W3C home > Mailing lists > Public > public-html@w3.org > April 2007

Re: HTML version issue summary?

From: Matthew Raymond <mattraymond@earthlink.net>
Date: Wed, 25 Apr 2007 22:18:30 -0400
Message-ID: <46300BF6.4070909@earthlink.net>
To: Dão Gottwald <dao@design-noir.de>
CC: public-html@w3.org

Dão Gottwald wrote:
> Matthew Raymond schrieb:
>> Jeff Schiller wrote:
>>> I guess the theory here is that Microsoft has the farthest to go to
>>> "get it right"?  Therefore, in the first version of IE that supports
>>> any form of HTML5, the web authors better _really_ be sure that they
>>> want to trigger HTML5 processing in IE (above and beyond the standard
>>> DOCTYPE/version attribute mechanism)?
>>
>>    If support for HTML5 is so bad in IE that HTML 4.01 rendering is
>> preferable, I think most people would rather use HTML 4.01. However, I
>> just don't envision a scenario where IE's handling of HTML5 is so bad
>> that you want IE to treat compliant HTML5 documents as HTML 4.01.
> 
> You could use the proprietary opt-in then.
> Thing is, IE.next will handle HTML5 documents significantly worse than 
> IE.next+1.

   That doesn't mean that fallback to HTML 4.01 in IE.Next is better
than HTML5 support in IE.Next. You always want to fall back to the best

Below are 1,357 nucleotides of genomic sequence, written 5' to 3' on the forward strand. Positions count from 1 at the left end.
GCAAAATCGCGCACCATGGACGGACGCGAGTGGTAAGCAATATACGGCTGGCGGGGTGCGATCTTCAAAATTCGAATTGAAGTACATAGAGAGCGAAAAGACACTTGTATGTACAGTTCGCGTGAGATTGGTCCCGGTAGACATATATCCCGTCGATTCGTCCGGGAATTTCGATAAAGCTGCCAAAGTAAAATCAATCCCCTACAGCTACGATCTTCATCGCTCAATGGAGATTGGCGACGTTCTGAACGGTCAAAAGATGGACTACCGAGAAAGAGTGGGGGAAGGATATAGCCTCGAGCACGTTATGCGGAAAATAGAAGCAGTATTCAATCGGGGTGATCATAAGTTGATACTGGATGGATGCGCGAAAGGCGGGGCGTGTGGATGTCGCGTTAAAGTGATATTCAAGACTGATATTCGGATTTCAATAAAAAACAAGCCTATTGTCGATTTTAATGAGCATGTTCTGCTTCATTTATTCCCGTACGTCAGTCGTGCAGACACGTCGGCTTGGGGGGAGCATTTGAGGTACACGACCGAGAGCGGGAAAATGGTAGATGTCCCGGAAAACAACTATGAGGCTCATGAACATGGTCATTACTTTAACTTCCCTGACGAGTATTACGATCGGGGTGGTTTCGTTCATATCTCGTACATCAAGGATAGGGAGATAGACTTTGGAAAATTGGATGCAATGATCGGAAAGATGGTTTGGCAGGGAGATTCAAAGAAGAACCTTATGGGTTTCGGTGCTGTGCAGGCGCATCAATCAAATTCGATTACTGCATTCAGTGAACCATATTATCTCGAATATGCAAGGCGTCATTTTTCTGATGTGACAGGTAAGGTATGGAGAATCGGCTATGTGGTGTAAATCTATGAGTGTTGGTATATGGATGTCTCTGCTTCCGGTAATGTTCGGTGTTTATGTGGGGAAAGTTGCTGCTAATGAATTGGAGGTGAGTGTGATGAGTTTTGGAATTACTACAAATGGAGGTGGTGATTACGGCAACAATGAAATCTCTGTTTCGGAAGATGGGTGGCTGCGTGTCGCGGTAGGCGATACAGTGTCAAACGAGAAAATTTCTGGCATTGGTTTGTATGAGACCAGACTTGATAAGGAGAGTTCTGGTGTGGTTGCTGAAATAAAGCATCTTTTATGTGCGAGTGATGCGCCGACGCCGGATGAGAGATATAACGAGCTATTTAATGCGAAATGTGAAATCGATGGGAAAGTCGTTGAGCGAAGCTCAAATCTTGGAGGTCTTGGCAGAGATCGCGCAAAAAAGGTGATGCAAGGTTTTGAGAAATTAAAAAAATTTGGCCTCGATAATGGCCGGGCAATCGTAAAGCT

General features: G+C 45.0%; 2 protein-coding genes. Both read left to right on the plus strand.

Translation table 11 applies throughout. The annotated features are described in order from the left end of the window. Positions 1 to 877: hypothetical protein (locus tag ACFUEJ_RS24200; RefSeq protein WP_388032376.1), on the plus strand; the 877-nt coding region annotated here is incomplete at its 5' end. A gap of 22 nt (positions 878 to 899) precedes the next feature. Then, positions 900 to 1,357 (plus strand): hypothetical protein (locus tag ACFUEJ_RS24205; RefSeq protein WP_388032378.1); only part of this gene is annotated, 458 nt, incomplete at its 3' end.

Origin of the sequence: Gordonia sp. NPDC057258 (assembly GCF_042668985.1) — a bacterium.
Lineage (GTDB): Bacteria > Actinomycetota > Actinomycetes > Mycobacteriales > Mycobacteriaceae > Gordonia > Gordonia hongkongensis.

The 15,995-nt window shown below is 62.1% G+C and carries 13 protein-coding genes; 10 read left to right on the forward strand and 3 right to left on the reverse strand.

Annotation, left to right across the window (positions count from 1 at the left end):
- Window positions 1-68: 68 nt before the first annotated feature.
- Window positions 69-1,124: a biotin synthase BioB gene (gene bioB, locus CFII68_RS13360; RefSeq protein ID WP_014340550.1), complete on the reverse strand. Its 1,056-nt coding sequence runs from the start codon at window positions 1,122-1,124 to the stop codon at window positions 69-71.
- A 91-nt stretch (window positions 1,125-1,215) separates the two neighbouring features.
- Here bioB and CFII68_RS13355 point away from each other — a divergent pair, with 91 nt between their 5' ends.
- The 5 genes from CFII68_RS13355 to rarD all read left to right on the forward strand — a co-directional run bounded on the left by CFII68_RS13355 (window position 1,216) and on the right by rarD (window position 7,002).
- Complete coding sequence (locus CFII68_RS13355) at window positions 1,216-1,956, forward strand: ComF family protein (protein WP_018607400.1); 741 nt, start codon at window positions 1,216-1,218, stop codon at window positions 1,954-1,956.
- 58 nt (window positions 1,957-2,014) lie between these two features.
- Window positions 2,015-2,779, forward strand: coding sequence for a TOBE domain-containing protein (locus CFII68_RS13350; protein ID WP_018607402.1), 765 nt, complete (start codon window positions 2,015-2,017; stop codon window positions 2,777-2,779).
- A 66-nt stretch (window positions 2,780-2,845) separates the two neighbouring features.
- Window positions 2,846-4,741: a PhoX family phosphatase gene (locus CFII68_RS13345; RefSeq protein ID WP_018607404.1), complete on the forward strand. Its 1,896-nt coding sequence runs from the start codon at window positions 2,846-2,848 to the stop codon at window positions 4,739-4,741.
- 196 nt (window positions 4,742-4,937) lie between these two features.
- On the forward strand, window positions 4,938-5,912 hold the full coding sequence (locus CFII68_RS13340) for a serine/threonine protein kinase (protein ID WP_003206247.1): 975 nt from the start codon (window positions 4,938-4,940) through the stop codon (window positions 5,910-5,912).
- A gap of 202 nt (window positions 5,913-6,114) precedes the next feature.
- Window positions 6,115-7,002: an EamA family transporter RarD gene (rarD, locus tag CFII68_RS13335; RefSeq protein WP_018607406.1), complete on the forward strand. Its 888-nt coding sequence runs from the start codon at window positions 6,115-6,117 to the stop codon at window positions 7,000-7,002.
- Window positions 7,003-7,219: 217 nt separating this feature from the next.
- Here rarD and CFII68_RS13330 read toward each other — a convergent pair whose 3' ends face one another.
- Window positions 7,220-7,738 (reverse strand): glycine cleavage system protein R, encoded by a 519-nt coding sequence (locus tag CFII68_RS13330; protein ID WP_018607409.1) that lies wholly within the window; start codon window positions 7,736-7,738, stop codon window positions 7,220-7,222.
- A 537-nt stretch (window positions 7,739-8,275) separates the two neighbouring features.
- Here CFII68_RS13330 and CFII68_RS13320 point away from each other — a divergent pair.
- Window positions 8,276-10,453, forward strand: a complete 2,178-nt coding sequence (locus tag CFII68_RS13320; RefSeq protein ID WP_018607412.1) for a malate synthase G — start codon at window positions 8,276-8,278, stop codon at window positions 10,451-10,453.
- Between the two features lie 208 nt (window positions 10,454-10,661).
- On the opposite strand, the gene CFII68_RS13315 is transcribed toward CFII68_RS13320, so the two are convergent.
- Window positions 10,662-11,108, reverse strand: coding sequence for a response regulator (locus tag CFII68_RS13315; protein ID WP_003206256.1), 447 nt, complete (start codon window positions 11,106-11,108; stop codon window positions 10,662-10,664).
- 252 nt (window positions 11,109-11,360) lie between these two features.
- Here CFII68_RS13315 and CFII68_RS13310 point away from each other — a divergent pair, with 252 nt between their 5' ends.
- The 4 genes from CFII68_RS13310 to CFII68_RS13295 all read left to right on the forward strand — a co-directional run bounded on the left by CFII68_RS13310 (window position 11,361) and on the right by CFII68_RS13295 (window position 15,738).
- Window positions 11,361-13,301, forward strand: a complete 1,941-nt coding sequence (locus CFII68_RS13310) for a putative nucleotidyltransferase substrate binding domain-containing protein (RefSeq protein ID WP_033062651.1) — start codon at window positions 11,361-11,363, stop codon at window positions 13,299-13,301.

mode available.

> If IE.next uses the HTML5 doctype as an opt-in, that will
> render that doctype useless for IE.next+1 as a trigger for real 
> standards rendering. That's similar to the current situation. We want to 
> avoid that.

   Exactly. So long as Microsoft is using doctypes and versions to do
the switching on, the spec is nothing more than a set of guidelines for
them, because as soon as another version comes out, the bugs for the
previous version are locked in forever. We need to do what we can to
encourage the use of explicit switches for bug compatibility and allow
standards-compliant markup to receive the best possible treatment the
any particular version of their browser can provide.

>> It
>> would be market share suicide. Think about it: Why would anyone depend
>> on a product from a company that can't support standards even when their
>> head browser developer is the chair of the working group that developed
>> the standard in question?
> 
> Um.
> 1. Nobody wants Microsoft to not support standards. We want them to do
>     it in a sane, future-proof way.
> 2. You're ignoring that Dave proposed to support opt-ins to the new but
>     not yet finished rendering mode.

   I was my understanding that Dave was proposing that IE.Next use HTML
4.01 rendering for HTML5 if there wasn't an explicit IE-proprietary
opt-in switch. I fail to see how that's future-proof, since that switch
will be tied to bug compatibility with that version, and removing it for
the IE.Next+1 would mean cutting off legacy IE users.

> 3. People did depend on broken IE versions for years. Go figure.

   The |bugmode| attribute would solve this problem. You insert one
little attribute and the pages works in every browser that supports that
bug compatibility mode for all time. Authors could add |bugmode| to
their markup preemptively, and the fallback for user agents that don't
support the mode you specify would be the best available standards-based
rendering.
Received on Thursday, 26 April 2007 02:16:25 UTC

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